Rhode Island Governor Signs Marijuana Decriminalization Bill

Gov. Lincoln D. Chafee has signed legislation to decriminalize marijuana, making Rhode Island the 15th state in the nation to sign similar legislation.

The legislation, sponsored by Sen. Joshua Miller (D-Dist. 28, Cranston, Warwick) and Representative John G. Edwards (D-Dist. 70, Tiverton, Portsmouth), eliminates the criminal charge for carrying 1 ounce or less of marijuana and instead impose a civil penalty of a $150 fine, plus forfeiture of the drug. A third offense within 18 months of the previous offense would be treated as a misdemeanor.

“I’m very happy the governor has decided to support this legislation,” said Representative Edwards. “I am hopeful that this will allow our law enforcement officials to do what they do best – solve real crimes. I’d also like to thank Senator Miller, who worked with me on this legislation and on the Senate study commission, and all the groups that helped us bring about this change.”

Senator Miller said there are some unique components to the new Rhode Island law that could eventually serve as a national model for decriminalization of marijuana.

“This legislation maintains the spirit of the policy with adjustments that factored in concerns from the judiciary, law enforcement officials and the community,” Senator Miller said. “That’s why we have the third strike turnover. If you possess an ounce or less within 18 months of a prior offense, it gets treated as a misdemeanor. Additionally, half of the revenue we make with these fines goes toward education and treatment programs for youth. The community much prefers to have our young people in those types of programs as opposed to incarceration, and it’s important that we preserve their access to education and employment. I’d also like to thank Representative Edwards. We couldn’t have done this without strong efforts from both sides of the rotunda.”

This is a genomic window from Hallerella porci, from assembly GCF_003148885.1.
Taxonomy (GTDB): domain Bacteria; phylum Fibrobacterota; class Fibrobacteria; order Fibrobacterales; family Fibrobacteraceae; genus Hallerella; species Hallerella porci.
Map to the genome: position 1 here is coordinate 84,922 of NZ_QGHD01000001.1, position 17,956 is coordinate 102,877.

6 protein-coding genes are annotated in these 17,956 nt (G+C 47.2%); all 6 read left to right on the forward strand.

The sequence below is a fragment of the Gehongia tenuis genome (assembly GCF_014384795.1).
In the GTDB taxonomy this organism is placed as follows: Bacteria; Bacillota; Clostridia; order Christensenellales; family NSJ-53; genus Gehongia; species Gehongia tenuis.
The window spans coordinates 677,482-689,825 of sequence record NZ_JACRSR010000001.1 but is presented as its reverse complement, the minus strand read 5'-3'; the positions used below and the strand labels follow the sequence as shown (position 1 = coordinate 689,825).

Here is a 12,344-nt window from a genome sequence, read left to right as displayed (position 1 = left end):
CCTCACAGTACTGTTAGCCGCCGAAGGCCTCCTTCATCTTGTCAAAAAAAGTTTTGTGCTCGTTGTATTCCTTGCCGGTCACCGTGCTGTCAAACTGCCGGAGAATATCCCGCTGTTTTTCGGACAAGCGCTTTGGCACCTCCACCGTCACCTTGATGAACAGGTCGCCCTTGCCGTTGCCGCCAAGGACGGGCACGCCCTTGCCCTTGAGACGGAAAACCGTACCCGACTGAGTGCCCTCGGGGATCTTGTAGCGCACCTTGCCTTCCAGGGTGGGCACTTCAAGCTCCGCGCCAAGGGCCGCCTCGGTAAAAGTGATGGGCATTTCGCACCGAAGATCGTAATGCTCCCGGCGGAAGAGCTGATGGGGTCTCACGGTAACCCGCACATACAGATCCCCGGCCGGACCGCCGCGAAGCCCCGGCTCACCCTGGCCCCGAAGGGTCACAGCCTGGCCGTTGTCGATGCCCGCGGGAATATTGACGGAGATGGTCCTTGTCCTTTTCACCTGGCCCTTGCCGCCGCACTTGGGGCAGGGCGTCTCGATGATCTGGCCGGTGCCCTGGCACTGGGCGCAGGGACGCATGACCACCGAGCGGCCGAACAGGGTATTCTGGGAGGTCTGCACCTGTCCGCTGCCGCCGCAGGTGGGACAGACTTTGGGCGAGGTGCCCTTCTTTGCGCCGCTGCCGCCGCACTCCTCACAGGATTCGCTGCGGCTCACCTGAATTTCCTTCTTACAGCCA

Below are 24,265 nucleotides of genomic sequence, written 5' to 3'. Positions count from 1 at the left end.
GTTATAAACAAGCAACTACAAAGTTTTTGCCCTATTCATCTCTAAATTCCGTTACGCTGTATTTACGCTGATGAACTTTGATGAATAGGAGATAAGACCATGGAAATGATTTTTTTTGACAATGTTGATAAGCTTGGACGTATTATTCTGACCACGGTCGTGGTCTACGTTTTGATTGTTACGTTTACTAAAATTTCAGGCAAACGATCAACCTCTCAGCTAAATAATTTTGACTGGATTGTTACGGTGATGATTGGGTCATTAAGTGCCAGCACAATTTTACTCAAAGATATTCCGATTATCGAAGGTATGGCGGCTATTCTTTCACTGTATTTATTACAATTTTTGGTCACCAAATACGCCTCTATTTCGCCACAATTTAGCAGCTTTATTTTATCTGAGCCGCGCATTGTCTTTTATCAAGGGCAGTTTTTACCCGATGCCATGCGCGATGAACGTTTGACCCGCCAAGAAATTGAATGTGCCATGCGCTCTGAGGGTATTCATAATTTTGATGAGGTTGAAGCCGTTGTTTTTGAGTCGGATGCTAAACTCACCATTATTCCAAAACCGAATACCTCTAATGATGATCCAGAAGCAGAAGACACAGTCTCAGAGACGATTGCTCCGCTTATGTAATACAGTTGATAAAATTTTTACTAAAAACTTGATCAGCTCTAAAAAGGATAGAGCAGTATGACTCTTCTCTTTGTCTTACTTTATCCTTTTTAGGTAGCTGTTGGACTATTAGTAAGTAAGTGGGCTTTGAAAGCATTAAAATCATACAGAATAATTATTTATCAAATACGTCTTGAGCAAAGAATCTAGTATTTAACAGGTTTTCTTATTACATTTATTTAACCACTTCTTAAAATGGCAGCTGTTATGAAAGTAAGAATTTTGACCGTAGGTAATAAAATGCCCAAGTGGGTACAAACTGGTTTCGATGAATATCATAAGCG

Under the provisions of the new law, offenders who are minors would also have to complete an approved drug awareness program and community service. The Rhode Island Traffic Tribunal would have jurisdiction over these cases. The law will go into effect on April 1, 2013.

– Read the entire article at Patch.com.



  1. Adam William Majkowski on

    I agree. It is a very small baby step away form the absolute wrong direction. Some rich morons who have control over Rhode Island agreed to lessen their choke hold on disabled people. The hand which does that choking still needs to be cut off as far as I am concerned. If you are choking some old lady, and I get you to loosen your grip for a second, I am still thinking about my chance to get your hand off that lady’s neck, and what I am going to do to you once she is clear.

  2. Catharine Leach on

    It’s rolling back the war on drugs

    We gotta start somewhere, baby steps, its a good start. It took three years to get it passed.

    I’m hopeful that Regulation & Legalization is next on our agenda.

    I’m proud to be a Rhode Islander. (That doesn’t happen very often if you know anything about Rhode Island)

    -Cat Leach

  3. Anonymous on

    While still not as good as giving adults a healthier legal alternative to alcohol, this will at least cut down on the number of lives needlessly ruined. Will it still be sold to children by unscrupulous and irresponsible predators? Of course – because it still won’t be regulated.

    Is the state still missing out on tax dollars that would be available if it were regulated like alcohol or tobacco? Of course.

    But still, there’s no denying this is a step away from the wrong direction.

    Way to go R.I.!